Achill-henge has, reputedly, been built to align with the summer and winter solstices. These twice-yearly astronomical events occur ordinarily on June 21 - the summer solstice and the longest day of the year - and December 21 - the winter solstice and shortest day of the year.
The word solstice is of Latin derivation comprising of the word sol, meaning sun, and sistere, meaning to stand still. This is because, at the solstices, the sun stops before reversing direction. During the winter solstice, the sun is closer to the horizon than at any other time in the year, meaning shorter days and longer nights.
The day after the winter solstice marks the beginning of lengthening days, leading up to the summer solstice in June.
The winter and summer solstices are dates which evoke many celebrations across different cultures. In terms of the time of year, Christmas is the most popular holiday to have arisen from the winter solstice while Stonehenge in England - on which Achil-henge was based - and Newgrange in Meath both were built to align with the solstices.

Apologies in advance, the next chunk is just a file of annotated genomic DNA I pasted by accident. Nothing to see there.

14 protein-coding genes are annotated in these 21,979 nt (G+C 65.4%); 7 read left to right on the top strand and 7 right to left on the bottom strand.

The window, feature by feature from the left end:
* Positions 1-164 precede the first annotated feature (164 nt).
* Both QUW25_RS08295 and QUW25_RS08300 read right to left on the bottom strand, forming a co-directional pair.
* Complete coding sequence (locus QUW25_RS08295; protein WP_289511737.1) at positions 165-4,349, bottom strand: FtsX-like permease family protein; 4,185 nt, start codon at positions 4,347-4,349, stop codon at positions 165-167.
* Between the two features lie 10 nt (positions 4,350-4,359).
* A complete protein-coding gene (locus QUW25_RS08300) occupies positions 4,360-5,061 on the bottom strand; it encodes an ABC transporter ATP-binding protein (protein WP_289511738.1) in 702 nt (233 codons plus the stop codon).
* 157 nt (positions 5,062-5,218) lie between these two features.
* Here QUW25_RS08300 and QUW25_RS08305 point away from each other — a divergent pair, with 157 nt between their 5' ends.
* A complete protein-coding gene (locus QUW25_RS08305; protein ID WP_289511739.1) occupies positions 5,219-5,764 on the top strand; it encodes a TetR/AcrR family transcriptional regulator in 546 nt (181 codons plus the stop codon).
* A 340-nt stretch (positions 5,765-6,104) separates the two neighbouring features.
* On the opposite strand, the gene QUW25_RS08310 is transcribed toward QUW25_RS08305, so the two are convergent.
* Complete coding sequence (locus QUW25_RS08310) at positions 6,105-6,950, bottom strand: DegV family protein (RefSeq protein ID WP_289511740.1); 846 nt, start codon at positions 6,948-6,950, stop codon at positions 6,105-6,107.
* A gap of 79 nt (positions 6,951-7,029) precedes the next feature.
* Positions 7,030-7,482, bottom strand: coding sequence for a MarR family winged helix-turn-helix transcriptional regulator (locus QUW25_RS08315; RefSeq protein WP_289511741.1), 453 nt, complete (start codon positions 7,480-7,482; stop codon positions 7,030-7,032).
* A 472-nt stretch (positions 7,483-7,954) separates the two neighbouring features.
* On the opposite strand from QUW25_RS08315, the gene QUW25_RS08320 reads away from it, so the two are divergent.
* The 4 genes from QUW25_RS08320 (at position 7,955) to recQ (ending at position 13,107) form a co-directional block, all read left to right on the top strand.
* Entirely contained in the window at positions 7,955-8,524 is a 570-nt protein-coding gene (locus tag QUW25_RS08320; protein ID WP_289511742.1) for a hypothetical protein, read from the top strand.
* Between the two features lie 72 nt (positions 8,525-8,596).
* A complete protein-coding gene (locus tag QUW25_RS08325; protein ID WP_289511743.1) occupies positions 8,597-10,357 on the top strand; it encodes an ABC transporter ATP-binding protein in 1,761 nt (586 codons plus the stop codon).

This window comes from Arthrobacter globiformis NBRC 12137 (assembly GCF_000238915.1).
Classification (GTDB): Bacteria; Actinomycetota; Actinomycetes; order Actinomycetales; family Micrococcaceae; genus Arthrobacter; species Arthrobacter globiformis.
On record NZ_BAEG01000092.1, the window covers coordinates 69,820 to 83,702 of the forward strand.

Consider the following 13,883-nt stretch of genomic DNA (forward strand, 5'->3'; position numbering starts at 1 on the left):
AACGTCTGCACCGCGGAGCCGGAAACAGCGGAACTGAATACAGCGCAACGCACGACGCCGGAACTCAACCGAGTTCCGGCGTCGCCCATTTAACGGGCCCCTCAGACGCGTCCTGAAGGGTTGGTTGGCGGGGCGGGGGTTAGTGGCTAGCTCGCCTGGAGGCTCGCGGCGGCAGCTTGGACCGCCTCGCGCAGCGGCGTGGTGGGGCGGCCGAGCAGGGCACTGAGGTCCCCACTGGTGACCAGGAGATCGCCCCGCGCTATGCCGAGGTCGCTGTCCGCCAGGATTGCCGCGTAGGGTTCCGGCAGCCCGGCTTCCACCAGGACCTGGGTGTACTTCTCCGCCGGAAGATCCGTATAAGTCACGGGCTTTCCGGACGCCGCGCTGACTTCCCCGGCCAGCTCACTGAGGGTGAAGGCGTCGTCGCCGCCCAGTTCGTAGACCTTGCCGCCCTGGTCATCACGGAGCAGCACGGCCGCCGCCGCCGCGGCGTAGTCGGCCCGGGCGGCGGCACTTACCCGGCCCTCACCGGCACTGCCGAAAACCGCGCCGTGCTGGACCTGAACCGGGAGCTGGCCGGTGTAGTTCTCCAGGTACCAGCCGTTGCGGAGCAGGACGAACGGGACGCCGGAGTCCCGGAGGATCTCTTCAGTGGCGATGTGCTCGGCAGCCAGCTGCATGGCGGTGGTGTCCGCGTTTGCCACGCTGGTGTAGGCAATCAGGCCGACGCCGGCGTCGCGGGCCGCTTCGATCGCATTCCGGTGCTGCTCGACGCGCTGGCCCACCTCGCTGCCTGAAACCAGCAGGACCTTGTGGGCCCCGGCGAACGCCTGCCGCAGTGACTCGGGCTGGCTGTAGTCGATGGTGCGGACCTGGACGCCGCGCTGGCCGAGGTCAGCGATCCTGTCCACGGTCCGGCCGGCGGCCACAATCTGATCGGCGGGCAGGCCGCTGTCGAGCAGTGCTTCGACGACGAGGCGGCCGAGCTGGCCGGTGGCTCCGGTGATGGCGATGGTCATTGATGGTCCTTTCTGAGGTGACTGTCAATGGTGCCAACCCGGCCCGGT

However, while the solstices usually takes place on December 21 and June 21, it doesn’t always work out quite like that. The shortest day of the year often falls on December 21, but this year the druid and pagan community marked the first day of winter on Thursday because the modern calendar of 365 days a year - with an extra day every four years - does not correspond exactly to the solar year of 365.2422 days. Similarly, the June solstice in 2012 will take place on June 20, and not June 21.
So perhaps there was something special in Achill-henge the following day to when The Mayo News and countless others paid a visit. The mystery continues.